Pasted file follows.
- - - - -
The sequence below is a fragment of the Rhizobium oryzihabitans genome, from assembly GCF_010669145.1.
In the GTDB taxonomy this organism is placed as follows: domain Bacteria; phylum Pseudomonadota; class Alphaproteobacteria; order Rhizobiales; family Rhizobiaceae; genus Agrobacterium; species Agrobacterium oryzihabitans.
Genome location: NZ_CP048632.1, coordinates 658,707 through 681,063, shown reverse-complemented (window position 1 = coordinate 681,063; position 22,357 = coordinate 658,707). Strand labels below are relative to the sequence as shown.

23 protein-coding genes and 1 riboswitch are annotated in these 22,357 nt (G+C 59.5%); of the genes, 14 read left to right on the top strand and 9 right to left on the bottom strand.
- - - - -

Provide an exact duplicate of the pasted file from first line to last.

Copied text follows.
The sequence below is a fragment of the Rhizobium oryzihabitans genome, from assembly GCF_010669145.1.
In the GTDB taxonomy this organism is placed as follows: domain Bacteria; phylum Pseudomonadota; class Alphaproteobacteria; order Rhizobiales; family Rhizobiaceae; genus Agrobacterium; species Agrobacterium oryzihabitans.
Genome location: NZ_CP048632.1, coordinates 658,707 through 681,063, shown reverse-complemented (window position 1 = coordinate 681,063; position 22,357 = coordinate 658,707). Strand labels below are relative to the sequence as shown.

23 protein-coding genes and 1 riboswitch are annotated in these 22,357 nt (G+C 59.5%); of the genes, 14 read left to right on the top strand and 9 right to left on the bottom strand.